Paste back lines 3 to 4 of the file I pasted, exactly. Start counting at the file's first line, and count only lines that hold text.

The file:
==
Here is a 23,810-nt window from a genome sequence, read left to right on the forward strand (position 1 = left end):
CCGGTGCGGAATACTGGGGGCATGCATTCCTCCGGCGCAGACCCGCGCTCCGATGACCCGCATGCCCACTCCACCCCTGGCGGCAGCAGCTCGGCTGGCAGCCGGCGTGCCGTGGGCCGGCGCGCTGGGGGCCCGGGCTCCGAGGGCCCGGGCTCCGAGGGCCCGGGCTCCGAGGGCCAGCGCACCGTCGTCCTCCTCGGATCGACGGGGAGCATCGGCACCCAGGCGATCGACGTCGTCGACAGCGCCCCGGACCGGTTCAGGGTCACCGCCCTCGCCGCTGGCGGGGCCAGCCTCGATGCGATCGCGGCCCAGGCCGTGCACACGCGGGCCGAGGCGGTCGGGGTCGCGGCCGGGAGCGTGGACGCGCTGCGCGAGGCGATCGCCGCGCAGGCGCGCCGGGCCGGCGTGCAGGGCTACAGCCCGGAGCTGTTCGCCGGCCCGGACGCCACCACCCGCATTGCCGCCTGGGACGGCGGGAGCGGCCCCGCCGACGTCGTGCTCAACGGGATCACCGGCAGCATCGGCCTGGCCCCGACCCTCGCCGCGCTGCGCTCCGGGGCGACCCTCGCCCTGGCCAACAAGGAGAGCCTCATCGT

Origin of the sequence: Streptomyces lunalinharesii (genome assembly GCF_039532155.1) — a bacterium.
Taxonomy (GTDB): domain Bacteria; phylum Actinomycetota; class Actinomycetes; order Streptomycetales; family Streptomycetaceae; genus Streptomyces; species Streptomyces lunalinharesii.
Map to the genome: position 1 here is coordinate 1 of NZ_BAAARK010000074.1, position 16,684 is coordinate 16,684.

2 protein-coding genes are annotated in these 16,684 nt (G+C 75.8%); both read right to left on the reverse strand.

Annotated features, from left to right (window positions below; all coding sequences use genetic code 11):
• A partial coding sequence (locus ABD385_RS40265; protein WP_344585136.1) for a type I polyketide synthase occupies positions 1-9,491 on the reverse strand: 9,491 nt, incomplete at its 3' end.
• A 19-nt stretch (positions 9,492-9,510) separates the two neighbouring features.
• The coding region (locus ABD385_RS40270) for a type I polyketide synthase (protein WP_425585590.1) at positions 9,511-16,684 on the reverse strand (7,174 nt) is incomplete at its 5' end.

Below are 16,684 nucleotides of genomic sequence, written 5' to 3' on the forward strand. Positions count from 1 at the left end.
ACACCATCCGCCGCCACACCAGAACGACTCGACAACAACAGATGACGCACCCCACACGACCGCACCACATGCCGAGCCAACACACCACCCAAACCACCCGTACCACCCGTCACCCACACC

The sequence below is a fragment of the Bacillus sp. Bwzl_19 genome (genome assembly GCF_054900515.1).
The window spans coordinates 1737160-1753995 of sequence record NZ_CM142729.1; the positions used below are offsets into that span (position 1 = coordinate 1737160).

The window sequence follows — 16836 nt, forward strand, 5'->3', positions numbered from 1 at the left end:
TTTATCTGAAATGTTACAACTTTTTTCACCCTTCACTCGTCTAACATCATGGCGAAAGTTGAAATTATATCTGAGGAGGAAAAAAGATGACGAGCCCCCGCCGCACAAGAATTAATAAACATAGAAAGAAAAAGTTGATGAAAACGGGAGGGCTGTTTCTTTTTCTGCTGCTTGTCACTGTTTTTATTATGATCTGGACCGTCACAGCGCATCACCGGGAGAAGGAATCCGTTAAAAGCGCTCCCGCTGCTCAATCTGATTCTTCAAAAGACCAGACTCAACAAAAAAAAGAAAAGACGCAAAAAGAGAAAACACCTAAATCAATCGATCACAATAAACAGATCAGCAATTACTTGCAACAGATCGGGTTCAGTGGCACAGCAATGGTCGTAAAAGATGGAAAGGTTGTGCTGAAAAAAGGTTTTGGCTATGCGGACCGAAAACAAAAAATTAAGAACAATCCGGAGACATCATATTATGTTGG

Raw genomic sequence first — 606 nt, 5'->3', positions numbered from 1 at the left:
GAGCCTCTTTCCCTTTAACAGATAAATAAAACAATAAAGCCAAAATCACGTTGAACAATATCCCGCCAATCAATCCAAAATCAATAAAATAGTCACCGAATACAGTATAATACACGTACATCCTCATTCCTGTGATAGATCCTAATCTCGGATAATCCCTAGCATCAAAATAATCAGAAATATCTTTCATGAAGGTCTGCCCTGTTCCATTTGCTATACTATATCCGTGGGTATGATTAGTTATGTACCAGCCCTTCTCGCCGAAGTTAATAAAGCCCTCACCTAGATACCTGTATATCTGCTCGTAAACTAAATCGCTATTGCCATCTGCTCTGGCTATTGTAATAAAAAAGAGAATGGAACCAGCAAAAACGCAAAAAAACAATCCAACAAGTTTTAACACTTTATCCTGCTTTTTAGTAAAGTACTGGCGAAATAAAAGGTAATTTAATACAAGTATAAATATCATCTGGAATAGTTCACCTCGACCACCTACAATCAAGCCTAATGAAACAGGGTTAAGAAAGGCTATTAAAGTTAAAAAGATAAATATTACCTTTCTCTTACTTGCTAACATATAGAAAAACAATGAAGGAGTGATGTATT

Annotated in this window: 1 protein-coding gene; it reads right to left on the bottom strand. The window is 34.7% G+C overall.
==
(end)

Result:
Origin of the sequence: Streptomyces lunalinharesii (genome assembly GCF_039532155.1) — a bacterium.
Taxonomy (GTDB): domain Bacteria; phylum Actinomycetota; class Actinomycetes; order Streptomycetales; family Streptomycetaceae; genus Streptomyces; species Streptomyces lunalinharesii.